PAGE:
Earlier in the speech, she insisted that she has "no fear of Trump's retribution."

"I feel no need to kiss the ring," she said. "My own political future is of zero concern."
Meanwhile, Trump's campaign chiefs released a memo describing Haley's campaign as "broken down, out of ideas, out of gas, and completely outperformed by every measure, by Donald Trump."

Eager to pivot toward a general election matchup against Biden, the former president is also taking aggressive steps to assume control of the Republican National Committee, the GOP's nationwide political machine, which is supposed to stay neutral in presidential primary elections. Last week, Trump announced plans to install his campaign's senior adviser Chris LaCivita as RNC's chief operating officer and daughter-in-law Lara Trump as the committee's co-chair.

There is every expectation that current Chair Ronna McDaniel will step down after Trump wins South Carolina's primary and party officials will ultimately acquiesce to Trump's wishes. Privately, Haley's team concedes there is nothing it can do to stop the Trump takeover.

Former Republican presidential contender Ron DeSantis, the Florida governor, said it was time for the party to unite behind Trump during an unrelated South Carolina appearance Tuesday.

"As far as I'm concerned, the primary's over," said DeSantis, who suspended his presidential bid last month after a disappointing finish in Iowa and quickly endorsed Trump.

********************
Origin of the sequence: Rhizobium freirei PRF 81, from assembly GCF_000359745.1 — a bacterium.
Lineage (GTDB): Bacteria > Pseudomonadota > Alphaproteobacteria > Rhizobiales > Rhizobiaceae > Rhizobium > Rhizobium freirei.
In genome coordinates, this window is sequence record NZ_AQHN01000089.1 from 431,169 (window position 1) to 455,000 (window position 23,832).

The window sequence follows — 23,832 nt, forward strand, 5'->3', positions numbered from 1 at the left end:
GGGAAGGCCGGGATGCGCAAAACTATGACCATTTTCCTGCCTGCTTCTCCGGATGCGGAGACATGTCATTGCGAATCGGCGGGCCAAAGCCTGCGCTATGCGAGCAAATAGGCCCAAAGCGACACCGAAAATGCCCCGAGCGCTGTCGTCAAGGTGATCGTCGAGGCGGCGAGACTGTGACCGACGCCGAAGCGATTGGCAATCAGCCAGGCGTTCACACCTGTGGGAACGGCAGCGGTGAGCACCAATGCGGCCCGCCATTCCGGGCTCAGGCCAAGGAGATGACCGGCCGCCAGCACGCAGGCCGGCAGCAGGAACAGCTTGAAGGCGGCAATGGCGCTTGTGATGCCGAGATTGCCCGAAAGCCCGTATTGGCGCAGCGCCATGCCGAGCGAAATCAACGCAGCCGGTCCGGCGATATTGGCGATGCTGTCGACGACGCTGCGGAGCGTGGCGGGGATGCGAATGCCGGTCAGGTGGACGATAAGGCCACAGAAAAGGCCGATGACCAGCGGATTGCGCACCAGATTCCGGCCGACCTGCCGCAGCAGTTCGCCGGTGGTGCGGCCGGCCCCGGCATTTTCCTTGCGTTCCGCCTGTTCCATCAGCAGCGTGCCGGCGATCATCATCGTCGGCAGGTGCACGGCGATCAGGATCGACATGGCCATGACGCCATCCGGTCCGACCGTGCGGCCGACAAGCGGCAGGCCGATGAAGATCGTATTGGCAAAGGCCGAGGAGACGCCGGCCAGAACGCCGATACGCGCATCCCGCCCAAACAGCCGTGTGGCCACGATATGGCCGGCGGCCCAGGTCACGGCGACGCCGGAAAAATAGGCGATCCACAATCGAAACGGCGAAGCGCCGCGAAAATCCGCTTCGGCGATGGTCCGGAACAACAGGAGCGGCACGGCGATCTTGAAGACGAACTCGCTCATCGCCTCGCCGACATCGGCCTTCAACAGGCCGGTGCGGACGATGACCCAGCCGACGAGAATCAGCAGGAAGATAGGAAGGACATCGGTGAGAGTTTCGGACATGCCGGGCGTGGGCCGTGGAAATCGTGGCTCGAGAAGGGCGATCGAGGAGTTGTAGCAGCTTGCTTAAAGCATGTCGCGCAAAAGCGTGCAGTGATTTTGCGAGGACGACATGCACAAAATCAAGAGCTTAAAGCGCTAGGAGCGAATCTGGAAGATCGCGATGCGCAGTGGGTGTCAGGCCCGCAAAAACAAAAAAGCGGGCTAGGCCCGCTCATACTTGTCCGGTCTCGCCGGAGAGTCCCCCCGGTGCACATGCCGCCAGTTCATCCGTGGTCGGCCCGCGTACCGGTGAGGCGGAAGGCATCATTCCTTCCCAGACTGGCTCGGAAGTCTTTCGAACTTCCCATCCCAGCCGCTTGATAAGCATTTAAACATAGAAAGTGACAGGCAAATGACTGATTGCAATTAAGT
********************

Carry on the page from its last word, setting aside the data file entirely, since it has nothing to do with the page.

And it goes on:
In her interview, however, Haley warned her party against letting Trump raid the RNC's coffers to pay for his legal fees while taking a short-term view of his political prospects.
Trump's standing will fundamentally change if he is a convicted felon before Election Day, Haley said, acknowledging that such an outcome is a very real possibility as Trump navigates 91 felony charges across four separate criminal cases.

"He's going to be in a courtroom all of March, April, May and June," Haley said. "How in the world do you win a general election when these cases keep going and the judgments keep coming?"

Meanwhile, Biden was asked as he departed the White House on Tuesday whether he preferred to go up against Haley or Trump this fall.

"Oh, I don't care," the president said.
Peoples reported from Kiawah Island, South Carolina. AP writers James Pollard in Columbia, South Carolina, Jill Colvin in New York, Seung Min Kim in Washington and Thomas Beaumont in Des Moines, Iowa, contributed.